Honestly, I want this feature to know if I should give up or not on the game, since it's becoming very difficult for me to tell if it can really work quickly as planned, but I'd use it a lot if I don't give up as well. I may just have to change the style of game to something more like N+ (with little or no enemies) with this information. The game will certainly be fast enough with just a character and a scrolling map. I'm just worried that with the massive amount of CPU cycles just the main character's routine takes up, that even very few enemies might make the game slow down. So am I a baby for wanting such a thing? Are there any other strange features you would like to see in an emulator? Discuss! :lol:
Re: Does an emulator out there exist with a feature like thi
by on (#54012)
Kasumi wrote:
I wasn't really sure where this should go...

The main NESdev forum seems most appropriate, since this is a coding/testing issue. I'll move it so maybe it'll get better answers.

See the last post in this thread, and try the profiling version of VirtuaNES. I asked for a feature similar to what you want, and that's what I got.

It has been so long since I used it, that I forget how it worked now. I'm thinking that it was writing to $4018 and $4019 that begins and ends the profiling. But if that doesn't work, let me know and I will dig through my old sources to find where/how I used it.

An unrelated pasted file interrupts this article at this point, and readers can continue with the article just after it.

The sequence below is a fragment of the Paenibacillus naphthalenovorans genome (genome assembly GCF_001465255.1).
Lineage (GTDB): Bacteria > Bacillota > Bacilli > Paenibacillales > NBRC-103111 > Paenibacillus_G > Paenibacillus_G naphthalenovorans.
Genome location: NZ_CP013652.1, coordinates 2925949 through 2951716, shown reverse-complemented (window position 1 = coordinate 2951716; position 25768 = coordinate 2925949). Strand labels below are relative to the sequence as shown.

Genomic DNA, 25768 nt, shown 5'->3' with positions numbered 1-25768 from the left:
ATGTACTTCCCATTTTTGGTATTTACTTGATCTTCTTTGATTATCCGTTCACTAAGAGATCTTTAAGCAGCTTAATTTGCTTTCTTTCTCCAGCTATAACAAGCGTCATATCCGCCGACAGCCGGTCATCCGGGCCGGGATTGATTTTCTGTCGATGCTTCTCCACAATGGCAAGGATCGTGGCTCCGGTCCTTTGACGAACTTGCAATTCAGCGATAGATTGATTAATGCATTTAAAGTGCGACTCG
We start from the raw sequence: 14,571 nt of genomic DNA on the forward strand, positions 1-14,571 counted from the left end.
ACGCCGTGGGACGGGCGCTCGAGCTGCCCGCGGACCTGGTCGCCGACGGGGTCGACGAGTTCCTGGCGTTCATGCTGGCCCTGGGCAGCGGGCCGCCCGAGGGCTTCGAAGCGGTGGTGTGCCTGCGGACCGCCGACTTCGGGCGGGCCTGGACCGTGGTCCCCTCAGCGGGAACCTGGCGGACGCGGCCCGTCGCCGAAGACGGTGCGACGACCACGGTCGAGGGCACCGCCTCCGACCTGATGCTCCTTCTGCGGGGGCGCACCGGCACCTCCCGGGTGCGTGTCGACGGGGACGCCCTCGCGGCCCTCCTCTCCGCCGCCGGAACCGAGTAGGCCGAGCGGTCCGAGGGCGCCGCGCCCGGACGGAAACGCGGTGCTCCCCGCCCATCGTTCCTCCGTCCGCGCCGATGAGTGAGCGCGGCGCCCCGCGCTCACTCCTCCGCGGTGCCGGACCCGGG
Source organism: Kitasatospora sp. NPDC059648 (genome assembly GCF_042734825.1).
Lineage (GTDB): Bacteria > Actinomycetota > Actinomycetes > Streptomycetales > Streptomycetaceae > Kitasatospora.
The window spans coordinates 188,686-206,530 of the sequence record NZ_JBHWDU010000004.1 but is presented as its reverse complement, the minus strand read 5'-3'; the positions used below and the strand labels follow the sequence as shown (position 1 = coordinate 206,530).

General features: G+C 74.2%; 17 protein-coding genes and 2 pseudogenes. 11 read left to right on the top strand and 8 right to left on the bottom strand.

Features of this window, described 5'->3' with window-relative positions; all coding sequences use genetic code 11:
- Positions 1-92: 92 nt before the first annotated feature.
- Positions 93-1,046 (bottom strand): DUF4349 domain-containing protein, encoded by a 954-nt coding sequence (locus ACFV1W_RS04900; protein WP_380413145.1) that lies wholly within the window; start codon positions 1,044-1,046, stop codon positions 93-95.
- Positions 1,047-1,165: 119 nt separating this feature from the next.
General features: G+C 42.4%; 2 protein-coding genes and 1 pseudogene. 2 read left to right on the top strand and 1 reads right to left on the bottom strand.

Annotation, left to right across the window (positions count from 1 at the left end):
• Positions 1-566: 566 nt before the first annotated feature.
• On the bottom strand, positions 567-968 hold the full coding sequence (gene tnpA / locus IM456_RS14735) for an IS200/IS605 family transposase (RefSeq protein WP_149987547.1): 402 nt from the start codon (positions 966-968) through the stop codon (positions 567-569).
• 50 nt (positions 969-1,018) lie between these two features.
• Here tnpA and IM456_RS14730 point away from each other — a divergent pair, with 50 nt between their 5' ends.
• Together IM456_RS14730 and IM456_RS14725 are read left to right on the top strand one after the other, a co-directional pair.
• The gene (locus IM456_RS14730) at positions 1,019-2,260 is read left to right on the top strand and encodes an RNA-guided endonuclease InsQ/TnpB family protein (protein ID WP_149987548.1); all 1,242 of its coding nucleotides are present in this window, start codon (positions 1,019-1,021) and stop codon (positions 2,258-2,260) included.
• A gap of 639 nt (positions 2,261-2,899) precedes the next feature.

edit: It is $401E/$401F, as miau discovered.

by on (#54045)
Ah! I remembered that post when it was made, but quit when the emulator complained for a language plugin. I took some initiative this time, and got one from a recent version of the program.

It doesn't seem to be $4018, and $4019 though. When I write them the displayed cyc, ave, and max values don't change. I would appreciate it if you could figure out the right registers. This looks like what I want.

by on (#54047)
You could also try using the logging feature of Nintendulator. It lets you log all executed instructions to a file, you could write a custom program to parse that data. I made an application to simply find out how many times each address was executed to get some profiling data. The problem is the log file gets quite big quite fast.

Here's the C++ source in case anybody wants it:
#include <iostream>
#include <fstream>
#include <string>
#include <sstream>
#include <map>
#include <vector>
#include <algorithm>

using namespace std;

struct AccessData {
    AccessData() : count(0) {}
    int count;
    string first_line;
    unsigned short addr;

bool AccessSort(AccessData *i, AccessData *j)
    if(i->count != j->count) {
        return i->count > j->count;
    } else {
        return i->addr < j->addr;

int main()